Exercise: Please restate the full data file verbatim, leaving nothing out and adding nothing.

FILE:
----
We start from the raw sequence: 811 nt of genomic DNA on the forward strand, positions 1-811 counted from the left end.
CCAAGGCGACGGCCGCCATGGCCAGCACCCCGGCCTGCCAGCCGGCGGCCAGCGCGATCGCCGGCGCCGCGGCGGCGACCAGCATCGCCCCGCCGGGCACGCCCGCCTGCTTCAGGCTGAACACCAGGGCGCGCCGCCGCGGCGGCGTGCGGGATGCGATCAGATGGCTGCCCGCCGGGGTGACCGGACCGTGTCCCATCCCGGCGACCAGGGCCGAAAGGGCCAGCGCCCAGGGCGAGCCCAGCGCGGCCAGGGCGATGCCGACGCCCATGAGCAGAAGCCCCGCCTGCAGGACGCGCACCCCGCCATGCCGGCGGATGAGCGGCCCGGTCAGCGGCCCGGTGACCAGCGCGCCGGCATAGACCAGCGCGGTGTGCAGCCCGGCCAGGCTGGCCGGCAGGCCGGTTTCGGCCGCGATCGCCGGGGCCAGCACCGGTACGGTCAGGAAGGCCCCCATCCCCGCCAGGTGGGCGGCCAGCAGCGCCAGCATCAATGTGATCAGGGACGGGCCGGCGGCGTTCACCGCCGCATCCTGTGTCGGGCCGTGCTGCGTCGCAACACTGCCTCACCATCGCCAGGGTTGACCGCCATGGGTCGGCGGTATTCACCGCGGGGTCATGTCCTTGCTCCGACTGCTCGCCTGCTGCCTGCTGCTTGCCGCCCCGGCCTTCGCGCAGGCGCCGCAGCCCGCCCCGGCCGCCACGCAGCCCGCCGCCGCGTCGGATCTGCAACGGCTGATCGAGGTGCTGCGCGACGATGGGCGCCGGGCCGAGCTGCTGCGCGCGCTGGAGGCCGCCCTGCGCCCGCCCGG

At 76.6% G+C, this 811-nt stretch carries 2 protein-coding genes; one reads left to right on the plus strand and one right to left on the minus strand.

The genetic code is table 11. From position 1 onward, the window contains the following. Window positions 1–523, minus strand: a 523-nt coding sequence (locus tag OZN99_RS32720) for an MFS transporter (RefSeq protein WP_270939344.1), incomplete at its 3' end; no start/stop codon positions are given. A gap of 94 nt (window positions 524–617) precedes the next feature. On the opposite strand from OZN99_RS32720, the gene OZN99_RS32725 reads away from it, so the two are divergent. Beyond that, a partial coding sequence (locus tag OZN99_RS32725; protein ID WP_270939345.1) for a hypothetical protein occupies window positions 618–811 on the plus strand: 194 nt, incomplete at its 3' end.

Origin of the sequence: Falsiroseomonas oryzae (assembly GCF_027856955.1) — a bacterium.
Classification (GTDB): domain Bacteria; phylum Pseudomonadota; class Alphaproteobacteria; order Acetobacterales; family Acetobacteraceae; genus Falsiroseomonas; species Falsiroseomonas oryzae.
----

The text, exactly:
We start from the raw sequence: 811 nt of genomic DNA on the forward strand, positions 1-811 counted from the left end.
CCAAGGCGACGGCCGCCATGGCCAGCACCCCGGCCTGCCAGCCGGCGGCCAGCGCGATCGCCGGCGCCGCGGCGGCGACCAGCATCGCCCCGCCGGGCACGCCCGCCTGCTTCAGGCTGAACACCAGGGCGCGCCGCCGCGGCGGCGTGCGGGATGCGATCAGATGGCTGCCCGCCGGGGTGACCGGACCGTGTCCCATCCCGGCGACCAGGGCCGAAAGGGCCAGCGCCCAGGGCGAGCCCAGCGCGGCCAGGGCGATGCCGACGCCCATGAGCAGAAGCCCCGCCTGCAGGACGCGCACCCCGCCATGCCGGCGGATGAGCGGCCCGGTCAGCGGCCCGGTGACCAGCGCGCCGGCATAGACCAGCGCGGTGTGCAGCCCGGCCAGGCTGGCCGGCAGGCCGGTTTCGGCCGCGATCGCCGGGGCCAGCACCGGTACGGTCAGGAAGGCCCCCATCCCCGCCAGGTGGGCGGCCAGCAGCGCCAGCATCAATGTGATCAGGGACGGGCCGGCGGCGTTCACCGCCGCATCCTGTGTCGGGCCGTGCTGCGTCGCAACACTGCCTCACCATCGCCAGGGTTGACCGCCATGGGTCGGCGGTATTCACCGCGGGGTCATGTCCTTGCTCCGACTGCTCGCCTGCTGCCTGCTGCTTGCCGCCCCGGCCTTCGCGCAGGCGCCGCAGCCCGCCCCGGCCGCCACGCAGCCCGCCGCCGCGTCGGATCTGCAACGGCTGATCGAGGTGCTGCGCGACGATGGGCGCCGGGCCGAGCTGCTGCGCGCGCTGGAGGCCGCCCTGCGCCCGCCCGG

At 76.6% G+C, this 811-nt stretch carries 2 protein-coding genes; one reads left to right on the plus strand and one right to left on the minus strand.

The genetic code is table 11. From position 1 onward, the window contains the following. Window positions 1–523, minus strand: a 523-nt coding sequence (locus tag OZN99_RS32720) for an MFS transporter (RefSeq protein WP_270939344.1), incomplete at its 3' end; no start/stop codon positions are given. A gap of 94 nt (window positions 524–617) precedes the next feature. On the opposite strand from OZN99_RS32720, the gene OZN99_RS32725 reads away from it, so the two are divergent. Beyond that, a partial coding sequence (locus tag OZN99_RS32725; protein ID WP_270939345.1) for a hypothetical protein occupies window positions 618–811 on the plus strand: 194 nt, incomplete at its 3' end.

Origin of the sequence: Falsiroseomonas oryzae (assembly GCF_027856955.1) — a bacterium.
Classification (GTDB): domain Bacteria; phylum Pseudomonadota; class Alphaproteobacteria; order Acetobacterales; family Acetobacteraceae; genus Falsiroseomonas; species Falsiroseomonas oryzae.